Amna Al Thani, an AM Candidate from the Centre for Middle Eastern Studies at the Harvard University, is quite convinced that this event was conducted by a neighbouring country and very few Qataris participated at the conference “Did you see any Qatari at this event? London has thousands of Qataris living there as students or for other purposes and no one had attended. It has not really crossed Qataris radar even,” she noted.

Relevancy of Qatari opposition

The limited impact of the London conference brings a question how much influence these exiles from the newly formed “opposition” enjoy among Qataris and how much support if any they can expect from global key players?

According to Dr. Gerd Nonneman, Professor of International Relations & Gulf Studies from the School of Foreign Service at Georgetown University’s campus in Qatar, none of these figures have any significant support in Qatar. And even if they represented some minor strands of grievance among some sections of the population or the Al Thani, whatever credibility or support they might have theoretically derived from that would have been completely destroyed by their association with the four boycotting countries.

Calling for foreign intervention against its own people has never been met with sympathies anywhere.  Since the crisis began, there has been mass public support for Emir Sheikh Tamim all over Qatar. Amna Al Thani told us that the Qatari general public is “completely behind Sheikh Tamim as you saw from the happiness and sense of pride that occurred when he came back from New York after the UN general assembly meeting and his meeting with the US president.”  In the last five months one could easily notice an avalanche of support messages via social media and in public life as Qataris as well as expats decorated their cars and boats with images of Qatari Emir -Tamim al-Thani.

Cammack, however, noted that public opinion in the Gulf is notoriously difficult to measure, and some of the public displays of affection for Sheikh Tamim were no doubt exaggerated for international consumption. But nevertheless, “the instinct to rally around the flag into the face of political interference is nearly universal. It is almost certain that the clumsy support by Saudi Arabia and the UAE for the Qatari opposition will discredit it, rather than bolster it,” he told us.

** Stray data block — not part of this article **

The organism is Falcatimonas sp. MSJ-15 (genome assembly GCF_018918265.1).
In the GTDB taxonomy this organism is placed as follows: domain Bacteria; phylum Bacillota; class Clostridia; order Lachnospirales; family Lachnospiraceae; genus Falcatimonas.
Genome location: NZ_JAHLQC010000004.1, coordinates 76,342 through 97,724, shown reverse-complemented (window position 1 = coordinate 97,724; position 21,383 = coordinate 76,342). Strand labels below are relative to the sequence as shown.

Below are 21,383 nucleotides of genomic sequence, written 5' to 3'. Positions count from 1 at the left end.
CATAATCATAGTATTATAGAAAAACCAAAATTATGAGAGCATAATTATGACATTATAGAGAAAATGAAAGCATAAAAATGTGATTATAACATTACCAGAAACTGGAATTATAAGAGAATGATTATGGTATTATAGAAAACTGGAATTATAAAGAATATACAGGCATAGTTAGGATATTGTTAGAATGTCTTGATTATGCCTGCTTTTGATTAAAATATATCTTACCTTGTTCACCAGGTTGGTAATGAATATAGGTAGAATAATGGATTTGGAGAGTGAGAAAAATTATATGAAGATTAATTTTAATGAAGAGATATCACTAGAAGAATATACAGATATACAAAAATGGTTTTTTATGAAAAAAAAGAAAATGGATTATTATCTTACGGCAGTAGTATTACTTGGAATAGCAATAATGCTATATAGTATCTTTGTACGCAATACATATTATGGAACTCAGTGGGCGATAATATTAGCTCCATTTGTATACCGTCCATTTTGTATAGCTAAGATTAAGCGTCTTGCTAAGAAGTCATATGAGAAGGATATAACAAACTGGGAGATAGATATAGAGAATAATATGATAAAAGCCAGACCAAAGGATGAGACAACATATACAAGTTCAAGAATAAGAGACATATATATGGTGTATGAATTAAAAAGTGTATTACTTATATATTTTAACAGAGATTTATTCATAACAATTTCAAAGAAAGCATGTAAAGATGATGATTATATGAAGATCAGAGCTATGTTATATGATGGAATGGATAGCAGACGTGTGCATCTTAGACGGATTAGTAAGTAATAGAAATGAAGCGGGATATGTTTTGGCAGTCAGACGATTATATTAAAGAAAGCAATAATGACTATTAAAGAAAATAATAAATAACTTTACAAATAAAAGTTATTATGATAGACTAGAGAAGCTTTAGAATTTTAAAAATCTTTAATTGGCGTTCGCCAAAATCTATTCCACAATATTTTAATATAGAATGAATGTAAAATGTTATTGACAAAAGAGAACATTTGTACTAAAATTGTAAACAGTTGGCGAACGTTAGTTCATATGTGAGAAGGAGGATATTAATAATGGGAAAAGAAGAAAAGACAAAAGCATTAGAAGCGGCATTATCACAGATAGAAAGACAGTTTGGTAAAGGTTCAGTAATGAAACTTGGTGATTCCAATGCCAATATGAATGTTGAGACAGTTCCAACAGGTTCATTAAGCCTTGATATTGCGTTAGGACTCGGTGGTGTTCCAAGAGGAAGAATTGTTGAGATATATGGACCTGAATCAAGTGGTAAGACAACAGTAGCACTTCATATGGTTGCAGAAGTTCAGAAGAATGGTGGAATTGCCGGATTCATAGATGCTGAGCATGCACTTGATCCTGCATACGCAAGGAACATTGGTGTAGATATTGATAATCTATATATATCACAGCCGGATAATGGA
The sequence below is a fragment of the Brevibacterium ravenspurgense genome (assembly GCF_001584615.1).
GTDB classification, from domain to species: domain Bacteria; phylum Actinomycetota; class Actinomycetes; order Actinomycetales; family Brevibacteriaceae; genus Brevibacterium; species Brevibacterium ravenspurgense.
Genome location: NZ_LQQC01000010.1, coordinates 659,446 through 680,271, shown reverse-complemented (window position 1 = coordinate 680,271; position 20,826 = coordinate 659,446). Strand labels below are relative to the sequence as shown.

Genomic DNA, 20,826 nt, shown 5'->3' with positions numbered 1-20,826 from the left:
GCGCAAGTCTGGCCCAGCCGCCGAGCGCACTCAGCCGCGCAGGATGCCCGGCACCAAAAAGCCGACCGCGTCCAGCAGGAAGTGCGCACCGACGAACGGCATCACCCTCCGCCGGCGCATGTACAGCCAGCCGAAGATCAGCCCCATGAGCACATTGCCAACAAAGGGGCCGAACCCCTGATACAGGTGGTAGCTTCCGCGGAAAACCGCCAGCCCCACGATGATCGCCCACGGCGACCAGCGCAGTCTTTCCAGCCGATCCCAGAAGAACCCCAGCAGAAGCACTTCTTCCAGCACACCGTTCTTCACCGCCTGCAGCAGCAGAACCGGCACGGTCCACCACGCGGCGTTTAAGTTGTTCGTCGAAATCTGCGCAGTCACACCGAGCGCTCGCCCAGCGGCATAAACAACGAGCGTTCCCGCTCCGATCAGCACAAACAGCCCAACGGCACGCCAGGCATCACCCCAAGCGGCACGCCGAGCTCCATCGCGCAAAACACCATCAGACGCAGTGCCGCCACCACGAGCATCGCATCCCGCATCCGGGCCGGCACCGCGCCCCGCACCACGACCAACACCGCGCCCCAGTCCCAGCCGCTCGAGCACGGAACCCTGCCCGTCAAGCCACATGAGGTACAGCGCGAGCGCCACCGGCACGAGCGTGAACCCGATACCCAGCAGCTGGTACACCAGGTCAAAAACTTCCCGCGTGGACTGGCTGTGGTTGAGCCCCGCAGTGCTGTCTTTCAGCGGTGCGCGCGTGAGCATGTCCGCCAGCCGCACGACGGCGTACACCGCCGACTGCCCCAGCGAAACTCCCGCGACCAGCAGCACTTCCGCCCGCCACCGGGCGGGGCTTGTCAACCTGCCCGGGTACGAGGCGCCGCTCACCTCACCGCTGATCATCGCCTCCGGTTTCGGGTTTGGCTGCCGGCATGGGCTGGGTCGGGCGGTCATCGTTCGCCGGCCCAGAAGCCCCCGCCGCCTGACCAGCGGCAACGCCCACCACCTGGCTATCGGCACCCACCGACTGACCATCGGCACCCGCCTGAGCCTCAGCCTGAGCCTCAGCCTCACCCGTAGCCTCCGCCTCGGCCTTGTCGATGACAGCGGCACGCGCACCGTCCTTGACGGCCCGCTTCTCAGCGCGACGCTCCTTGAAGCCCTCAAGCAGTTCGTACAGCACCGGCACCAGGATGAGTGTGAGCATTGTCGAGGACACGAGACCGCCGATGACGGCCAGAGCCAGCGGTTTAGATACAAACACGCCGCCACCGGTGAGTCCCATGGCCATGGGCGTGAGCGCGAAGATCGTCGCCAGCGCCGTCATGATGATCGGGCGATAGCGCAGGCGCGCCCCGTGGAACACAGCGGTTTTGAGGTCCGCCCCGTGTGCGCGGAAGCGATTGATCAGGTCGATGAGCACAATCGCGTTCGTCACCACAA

Consequently, Amna Al-Thani believes that “if the blockade states are aiming to destabilize the country, it has certainly produced the complete opposite effect. “ So far there has been no evidence of a serious domestic challenger to the emir.

Therefore, Dr. Nonneman believes that Qatari exiles cannot get any serious support anywhere outside quartet states, as decision-makers elsewhere can see through these things and know they are no more than bit-players in the propaganda war of the Quartet. Even the international media have been very sceptical of the claimed roles and importance of these figures.

“Qatari opposition”- the failed Quartet project

The emergence of the exile opposition is without doubt closely linked with Saudi-UAE efforts to bring down the current Qatari leadership. It seems that the whole project of Qatari opposition has been inspired or at least heavily supported by the Quartet. According to Dr. Nonneman the “Qatari Opposition” tactic being adopted on occasion by Saudi Arabia and Abu Dhabi can only be understood as an attempt to cause friction, worry and questioning inside Qatar and the ruling family, in the hope that the tactic would lead in a more indirect way to destabilisation and hence might increase the Qatari leadership’s willingness to submit to the Quartet’s demands. The real impact of these efforts, according to Cammack, “is to further personalize the conflict, making it that much more difficult to resolve.”

Nevertheless, Dr. Nonneman points out that it is very hard to believe – although not completely impossible – that anyone in the leadership in the Quartet countries seriously thinks there was ever scope for regime change by using these tactics, but even the less ambitious idea betrays a real lack of understanding of current Qatari social and political dynamics. “That is why I think the explanation cannot be complete without pointing to flawed decision-making by a very small and closed circle in Riyadh and Abu Dhabi, without the benefit of advice and intelligence from other voices and state institutions (including the intelligence professionals formerly overseen by Mohammed bin Nayef-deposed Saudi crown prince) where real insights on Qatari political dynamics might have been found”.  

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Middle East

The role of spin doctors in the Eastern Ghouta crisis



When it comes to war, it is exceedingly important to get all the facts straight: always remember there are—at least—two sides to every story and be careful to distinguish reality from propaganda.

Many words have been spoken about the ongoing crisis in Eastern Ghouta: the Damascus district, in fact, is paying the price of the umpteenth conflict between pro-Syrian government forces and rebels.

The protests against President Bashar al-Assad have been going on in the area since 2011 and the next year the rebel fighters managed to establish their control over the territory.

The initial tensions rapidly developed into a full-blown war that did not spared civilians—including a large percentage of children—from being a target.

In the last few weeks, a global campaign of solidarity—#IAmStillAlive—has been launched on social media platforms to support the children trapped in the rebel-held enclave, where there is almost no food left, nor medical supplies and humanitarian access has been completely cut off.

In this regard, it is necessary to remember that international aid convoys have been regularly delivered from the United Nations, the Syrian government, the Syrian Arab Red Crescent and Russia. It became known, anyway, that the supplies do not always reach civilians falling, instead, directly in the hands of the rebels.

But who are exactly the so-called “rebels”?